The brilliance of Janicza Bravo’s Lemon is clear juxtaposed against another IFF Boston pick – the Alison Brie-Aubrey Plaza vehicle The Little Hours. Both films play in an absurdist sandbox, boosted by stacked casts in the vein of Wet Hot American Summer. Both have ties to the L.A. alternative comedy scene and directly reflect the sensibilities of their respective stars, Brett Gelman and Plaza. These prima-facie similarities notwithstanding, The Little Hours’s derivative, juvenile attempts at absurdist comedy shone a bright light upon Bravo’s wholly unique, original, and stylish Lemon.
Lemon is the odd Wes Anderson pastiche – it brings to mind The Royal Tenenbaums in particular – that quickly develops its own essence, not least because it unexpectedly uses its Andersonian formalism and quirk to examine familial psychosis.
And who better to be at the center of a film about psychosis than Bravo’s husband, the delightfully unhinged comedian, Brett Gelman. Gelman plays ‘crazy’ well, with regularity and great relish. Here, he plays Isaac, an aging acting coach and commercial actor whose wife (Judy Greer) is not-so-subtly cheating on him. He’s obsessed with one of his pupils, Alex (played by Michael Cera, in perhaps his funniest performance to date), aggressively insinuating himself into Alex’s life whenever possible.
The film deals with the unraveling of Isaac’s life and mind as it becomes ever more obvious that his relationship is over and his acting career is kaput. Throughout, Gelman plays Isaac with a fierce, scary intensity. At a photoshoot (run by the great Megan Mullally), Isaac awkwardly asks for (and somehow receives) the telephone number of Cleo (Nia Long), a pretty makeup artist. Their relationship develops from there, and while Isaac never does anything explicitly villainous, it’s difficult not to fear for Cleo’s safety until the very end.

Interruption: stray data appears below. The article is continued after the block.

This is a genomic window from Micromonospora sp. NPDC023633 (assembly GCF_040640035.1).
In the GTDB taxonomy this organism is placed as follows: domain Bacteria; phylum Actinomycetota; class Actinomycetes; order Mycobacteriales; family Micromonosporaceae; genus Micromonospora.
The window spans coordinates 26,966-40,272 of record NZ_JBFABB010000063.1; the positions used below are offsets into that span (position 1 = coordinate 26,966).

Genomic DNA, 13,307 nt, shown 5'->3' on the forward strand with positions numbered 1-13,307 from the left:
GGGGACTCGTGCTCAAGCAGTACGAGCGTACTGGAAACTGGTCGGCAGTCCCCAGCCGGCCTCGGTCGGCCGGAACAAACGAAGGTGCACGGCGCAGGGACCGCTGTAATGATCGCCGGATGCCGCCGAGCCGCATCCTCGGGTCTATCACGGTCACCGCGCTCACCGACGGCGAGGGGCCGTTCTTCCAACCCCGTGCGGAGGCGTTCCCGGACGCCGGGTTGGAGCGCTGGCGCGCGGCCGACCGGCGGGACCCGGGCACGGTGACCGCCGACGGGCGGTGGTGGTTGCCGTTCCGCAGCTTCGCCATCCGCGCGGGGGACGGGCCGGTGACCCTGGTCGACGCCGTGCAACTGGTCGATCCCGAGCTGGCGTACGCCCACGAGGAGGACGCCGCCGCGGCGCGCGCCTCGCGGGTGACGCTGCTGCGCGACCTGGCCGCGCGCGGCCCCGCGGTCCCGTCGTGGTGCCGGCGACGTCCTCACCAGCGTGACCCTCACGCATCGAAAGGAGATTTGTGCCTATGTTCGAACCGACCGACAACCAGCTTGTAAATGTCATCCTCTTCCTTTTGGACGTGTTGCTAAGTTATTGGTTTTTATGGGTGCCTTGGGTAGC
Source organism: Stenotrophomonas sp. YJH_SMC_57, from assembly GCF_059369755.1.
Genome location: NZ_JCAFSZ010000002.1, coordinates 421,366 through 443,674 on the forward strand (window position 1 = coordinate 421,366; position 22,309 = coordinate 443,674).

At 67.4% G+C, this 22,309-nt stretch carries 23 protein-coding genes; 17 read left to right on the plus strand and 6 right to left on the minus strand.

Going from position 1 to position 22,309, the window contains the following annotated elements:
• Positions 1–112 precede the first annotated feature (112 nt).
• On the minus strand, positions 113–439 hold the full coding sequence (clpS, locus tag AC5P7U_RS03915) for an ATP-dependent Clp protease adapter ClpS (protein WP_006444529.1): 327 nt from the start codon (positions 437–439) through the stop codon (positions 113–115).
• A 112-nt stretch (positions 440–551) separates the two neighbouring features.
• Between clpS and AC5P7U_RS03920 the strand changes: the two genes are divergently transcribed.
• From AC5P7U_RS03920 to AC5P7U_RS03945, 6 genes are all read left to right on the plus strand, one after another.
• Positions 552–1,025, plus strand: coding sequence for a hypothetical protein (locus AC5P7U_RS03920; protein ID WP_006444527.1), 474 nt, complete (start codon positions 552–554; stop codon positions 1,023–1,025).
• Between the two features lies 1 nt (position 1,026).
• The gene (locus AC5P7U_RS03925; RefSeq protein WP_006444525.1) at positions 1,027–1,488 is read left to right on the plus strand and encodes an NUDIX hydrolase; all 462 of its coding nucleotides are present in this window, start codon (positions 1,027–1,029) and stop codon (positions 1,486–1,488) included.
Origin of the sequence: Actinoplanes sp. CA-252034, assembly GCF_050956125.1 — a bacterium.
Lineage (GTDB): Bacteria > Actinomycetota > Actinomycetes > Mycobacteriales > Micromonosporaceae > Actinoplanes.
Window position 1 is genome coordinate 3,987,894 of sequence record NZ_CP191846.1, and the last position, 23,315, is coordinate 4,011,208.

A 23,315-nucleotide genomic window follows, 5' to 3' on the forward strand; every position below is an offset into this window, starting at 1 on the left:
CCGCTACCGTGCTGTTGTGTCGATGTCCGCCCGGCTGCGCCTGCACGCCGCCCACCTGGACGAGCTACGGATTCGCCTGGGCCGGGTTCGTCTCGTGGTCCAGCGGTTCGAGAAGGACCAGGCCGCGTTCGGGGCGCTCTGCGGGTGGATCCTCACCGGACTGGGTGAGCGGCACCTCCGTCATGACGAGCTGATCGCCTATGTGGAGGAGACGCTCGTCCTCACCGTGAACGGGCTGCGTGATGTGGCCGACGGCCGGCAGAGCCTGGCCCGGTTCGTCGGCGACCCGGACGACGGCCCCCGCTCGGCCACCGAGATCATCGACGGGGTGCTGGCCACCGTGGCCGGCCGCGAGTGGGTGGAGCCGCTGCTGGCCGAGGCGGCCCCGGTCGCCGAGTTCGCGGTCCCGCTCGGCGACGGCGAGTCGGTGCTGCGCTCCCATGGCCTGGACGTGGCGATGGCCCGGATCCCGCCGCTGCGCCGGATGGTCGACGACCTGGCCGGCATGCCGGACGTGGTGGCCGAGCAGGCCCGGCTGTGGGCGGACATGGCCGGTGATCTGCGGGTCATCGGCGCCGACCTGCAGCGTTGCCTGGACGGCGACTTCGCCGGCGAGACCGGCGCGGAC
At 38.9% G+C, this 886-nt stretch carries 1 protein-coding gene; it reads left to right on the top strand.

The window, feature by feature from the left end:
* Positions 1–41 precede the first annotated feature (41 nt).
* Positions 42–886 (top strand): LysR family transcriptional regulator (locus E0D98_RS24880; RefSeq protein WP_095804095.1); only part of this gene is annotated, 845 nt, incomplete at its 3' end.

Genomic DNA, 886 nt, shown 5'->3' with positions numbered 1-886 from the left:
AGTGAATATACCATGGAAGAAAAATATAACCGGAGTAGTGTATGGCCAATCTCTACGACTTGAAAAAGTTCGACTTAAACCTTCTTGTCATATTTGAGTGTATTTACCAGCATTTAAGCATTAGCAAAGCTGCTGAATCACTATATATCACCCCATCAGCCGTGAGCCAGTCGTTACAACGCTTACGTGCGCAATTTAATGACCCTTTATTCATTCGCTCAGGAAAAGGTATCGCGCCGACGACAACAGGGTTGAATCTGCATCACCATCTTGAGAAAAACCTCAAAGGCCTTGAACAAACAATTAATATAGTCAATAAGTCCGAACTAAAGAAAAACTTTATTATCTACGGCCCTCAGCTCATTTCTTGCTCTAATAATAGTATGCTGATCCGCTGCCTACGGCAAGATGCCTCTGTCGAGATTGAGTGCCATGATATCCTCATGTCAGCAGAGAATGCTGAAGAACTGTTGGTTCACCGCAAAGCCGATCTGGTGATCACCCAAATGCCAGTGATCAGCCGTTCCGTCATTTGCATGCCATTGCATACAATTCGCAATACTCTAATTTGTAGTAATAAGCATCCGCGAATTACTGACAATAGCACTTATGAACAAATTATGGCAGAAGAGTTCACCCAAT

What is wonderful about Lemon is that it keeps that darkness close to its chest until about the halfway mark. For the first forty-five minutes or so, it’s just an oddly strange bit of Wes Andersonian twee, full of pastel colors and long panning shots and symmetrical imagery. As the story develops, however, you begin to realize that while it’s not made explicit, Isaac is completely deranged – as are the people who surround him.
The most inspired sequence in Lemon comes a substantial ways into the film when Isaac attends his parents’ Passover Seder. We meet Isaac’s parents (Fred Melamed and Rhea Perlman), his siblings (Shiri Appleby and Martin Starr), and his old therapist/family friend, Dr. Gold (David Paymer). You see what I mean about Lemon having a bizarrely stacked cast? Appleby is charming and delightful as usual, playing Ruthie – perhaps the only of the three siblings to appear a fully functional member of society. Starr plays Adam, and if you’ve seen Martin Starr in anything else you pretty much know what you’re gonna get here – and that it’ll be hilarious. Adam is married with children, and his wife – one of the funniest characters in the film (itself a bold choice on Bravo’s part) – is, evidently, severely mentally ill, not seeming to process anything and breaking dishes at random.
This extended sequence, which cuts back and forth between family members as if Lemon had been an ensemble piece up until this point and not a one-hander focused singularly on Isaac, comprehensively illuminates how and why Isaac turned out like he did. It’s reminiscent of the family dinner scene in one of my favorite films, Punch-Drunk Love, with Isaac suffering the constant hum of his suffocating family from the moment he arrives until the moment he leaves.
One scene, which takes place at Isaac’s parents’ house, was something of a revelatory cinematic moment for me. The whole family gathers around a piano in the living room, posed deliberately for Bravo’s camera as if for a spread in Entertainment Weekly, and sings a song entitled “One Million Matzoh-Balls.” Bravo’s intelligence as a director is apparent in every shot of this odd musical scene. Each of the characters, alone in their little corner of the room, exhibits their idiosyncrasies perfectly during this one moment of family harmony. Shiri Appleby twirling her head to the absurd lyrics of “One Million Matzoh-Balls” is etched in my memory forever – as is the tiny detail of Adam’s wife finally engaging with the proceedings, offering up what could barely be described as a clap once the song comes to its conclusion. I wanted the scene to never end.
Here’s hoping Lemon makes a whole bunch more money than anticipated so that Janicza Bravo can continue making films as distinct as this one for many years to come.
Previous coverage of IFF Boston:
My review of Columbus